What Orange Trees Teach Us About Organizational Success

Some of my most interesting insights are gleaned from real-life. Like orange trees (see The Tale of the Orange and the Lemon Tree)! This week an orange tree taught me another valuable lesson about how we can maintain ongoing organizational success.

We live in an area of the California desert which has an abundance of citrus trees. In February and March these trees blossom. For several weeks our desert air is filled with the cloyingly sweet smell of citrus blossoms. It is one of my favorite times of year.

However, this year I noticed something in addition to the aroma. Amidst the spring blooms, most of the orange, lemon, grapefruit and lime trees are still filled with ripe fruit. While these trees are still bearing the literal fruits of their labor, their work for next year is already underway.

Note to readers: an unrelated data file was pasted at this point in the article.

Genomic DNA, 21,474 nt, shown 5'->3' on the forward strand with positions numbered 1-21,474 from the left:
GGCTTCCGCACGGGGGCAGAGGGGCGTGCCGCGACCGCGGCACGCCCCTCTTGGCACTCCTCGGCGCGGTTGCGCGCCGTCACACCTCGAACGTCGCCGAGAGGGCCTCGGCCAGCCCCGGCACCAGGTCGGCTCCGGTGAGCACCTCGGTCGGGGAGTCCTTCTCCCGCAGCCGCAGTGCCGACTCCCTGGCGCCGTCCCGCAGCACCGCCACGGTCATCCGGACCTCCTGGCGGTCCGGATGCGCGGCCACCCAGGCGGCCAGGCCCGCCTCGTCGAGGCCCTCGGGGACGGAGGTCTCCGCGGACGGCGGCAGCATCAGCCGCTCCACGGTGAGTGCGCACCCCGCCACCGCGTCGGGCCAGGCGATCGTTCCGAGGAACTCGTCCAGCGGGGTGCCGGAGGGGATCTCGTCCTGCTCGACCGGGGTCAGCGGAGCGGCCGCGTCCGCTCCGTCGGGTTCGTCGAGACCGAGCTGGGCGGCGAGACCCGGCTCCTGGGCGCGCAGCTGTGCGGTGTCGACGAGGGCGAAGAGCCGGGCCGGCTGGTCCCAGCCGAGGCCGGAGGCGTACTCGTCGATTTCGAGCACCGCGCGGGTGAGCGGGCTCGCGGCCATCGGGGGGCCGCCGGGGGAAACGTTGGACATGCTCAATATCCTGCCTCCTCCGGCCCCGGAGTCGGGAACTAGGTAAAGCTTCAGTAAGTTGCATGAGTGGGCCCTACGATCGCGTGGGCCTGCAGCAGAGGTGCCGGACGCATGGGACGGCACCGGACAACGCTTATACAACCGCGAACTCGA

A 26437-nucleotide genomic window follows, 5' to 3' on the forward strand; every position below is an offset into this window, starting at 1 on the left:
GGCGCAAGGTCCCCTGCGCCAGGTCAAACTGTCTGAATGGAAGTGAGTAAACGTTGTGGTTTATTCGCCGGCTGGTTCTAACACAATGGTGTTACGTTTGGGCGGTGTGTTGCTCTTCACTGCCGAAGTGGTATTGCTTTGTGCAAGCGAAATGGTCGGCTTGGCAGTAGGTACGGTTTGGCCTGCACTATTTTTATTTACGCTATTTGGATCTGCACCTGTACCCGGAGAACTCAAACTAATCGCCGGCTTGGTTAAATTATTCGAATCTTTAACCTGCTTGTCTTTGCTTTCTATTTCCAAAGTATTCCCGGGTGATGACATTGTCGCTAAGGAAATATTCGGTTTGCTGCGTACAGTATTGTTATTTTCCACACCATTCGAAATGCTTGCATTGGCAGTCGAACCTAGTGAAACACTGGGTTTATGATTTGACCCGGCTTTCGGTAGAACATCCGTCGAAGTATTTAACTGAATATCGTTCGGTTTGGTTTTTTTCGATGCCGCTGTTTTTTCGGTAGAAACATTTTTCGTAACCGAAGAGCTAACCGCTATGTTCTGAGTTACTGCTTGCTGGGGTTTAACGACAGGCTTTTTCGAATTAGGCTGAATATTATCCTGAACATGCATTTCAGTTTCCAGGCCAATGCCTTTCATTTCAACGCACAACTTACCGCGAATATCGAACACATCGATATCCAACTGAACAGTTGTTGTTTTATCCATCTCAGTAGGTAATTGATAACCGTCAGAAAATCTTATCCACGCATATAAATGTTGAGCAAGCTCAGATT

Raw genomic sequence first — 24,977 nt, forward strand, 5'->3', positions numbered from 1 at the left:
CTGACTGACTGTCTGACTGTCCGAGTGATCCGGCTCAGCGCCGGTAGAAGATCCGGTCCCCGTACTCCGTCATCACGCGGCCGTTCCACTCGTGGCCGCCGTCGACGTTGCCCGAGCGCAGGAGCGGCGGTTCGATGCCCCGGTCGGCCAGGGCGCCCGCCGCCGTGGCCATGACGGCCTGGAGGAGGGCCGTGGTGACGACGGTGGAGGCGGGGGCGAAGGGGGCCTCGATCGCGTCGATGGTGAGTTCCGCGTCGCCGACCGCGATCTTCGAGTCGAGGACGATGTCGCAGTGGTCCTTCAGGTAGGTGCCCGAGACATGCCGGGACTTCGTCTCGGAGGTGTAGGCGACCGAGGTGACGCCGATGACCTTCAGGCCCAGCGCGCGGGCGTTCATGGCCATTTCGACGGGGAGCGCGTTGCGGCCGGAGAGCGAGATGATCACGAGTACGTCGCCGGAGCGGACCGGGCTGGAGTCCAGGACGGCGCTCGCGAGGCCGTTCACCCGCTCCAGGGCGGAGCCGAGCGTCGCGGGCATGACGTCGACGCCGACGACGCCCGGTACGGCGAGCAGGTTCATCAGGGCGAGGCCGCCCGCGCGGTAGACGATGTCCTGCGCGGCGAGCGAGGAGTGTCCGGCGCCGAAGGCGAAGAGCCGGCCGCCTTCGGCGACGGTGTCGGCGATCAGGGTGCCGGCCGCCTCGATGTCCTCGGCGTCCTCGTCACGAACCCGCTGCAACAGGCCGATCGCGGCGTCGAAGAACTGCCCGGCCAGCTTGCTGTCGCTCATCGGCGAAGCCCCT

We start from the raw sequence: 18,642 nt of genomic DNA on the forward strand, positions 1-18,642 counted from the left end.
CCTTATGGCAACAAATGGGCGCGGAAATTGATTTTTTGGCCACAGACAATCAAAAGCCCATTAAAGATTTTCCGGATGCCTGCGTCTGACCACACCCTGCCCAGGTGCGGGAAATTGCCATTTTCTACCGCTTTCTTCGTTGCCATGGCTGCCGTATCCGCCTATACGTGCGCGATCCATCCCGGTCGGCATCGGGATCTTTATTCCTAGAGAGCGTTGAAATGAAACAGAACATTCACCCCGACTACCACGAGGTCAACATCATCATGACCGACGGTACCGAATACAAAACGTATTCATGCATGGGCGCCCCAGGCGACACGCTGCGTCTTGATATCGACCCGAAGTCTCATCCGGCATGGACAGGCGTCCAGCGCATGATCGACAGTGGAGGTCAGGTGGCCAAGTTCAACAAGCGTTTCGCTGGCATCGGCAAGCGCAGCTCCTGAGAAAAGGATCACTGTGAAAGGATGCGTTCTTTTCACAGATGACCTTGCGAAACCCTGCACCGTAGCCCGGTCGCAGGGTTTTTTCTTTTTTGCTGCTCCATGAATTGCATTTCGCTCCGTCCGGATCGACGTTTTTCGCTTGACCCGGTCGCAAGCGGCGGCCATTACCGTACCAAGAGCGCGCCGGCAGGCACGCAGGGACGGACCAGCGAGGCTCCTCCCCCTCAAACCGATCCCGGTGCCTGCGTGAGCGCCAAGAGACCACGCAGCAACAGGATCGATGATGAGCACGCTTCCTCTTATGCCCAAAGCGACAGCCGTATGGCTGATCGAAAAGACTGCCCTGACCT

This is a rich lesson about how we can foster ongoing organizational success! It is not uncommon for our organizations to experience a fruitful season. However, only focused organizations experience success on an ongoing basis. If you don’t believe me, perhaps these statistics will convince you.

In 1920, the average company on the Standard & Poor’s stock exchange (S&P) lasted 67 years. By 2o15, this has been reduced to 15 years. This means that an S&P company is now being replaced every two weeks. Analysts estimate that 75 percent of today’s S&P 500 firms will be replaced by new firms by 2027 (The Atlantic).

These sobering statistics remind us that over time, success over time is earned and should not be assumed. So how do organizations facilitate blooms amidst their fruitfulness? Let me answer this question from my perspective as a consultant. Here are three types of organizations that I regularly encounter. Can you guess which one has the best chance to maintain success?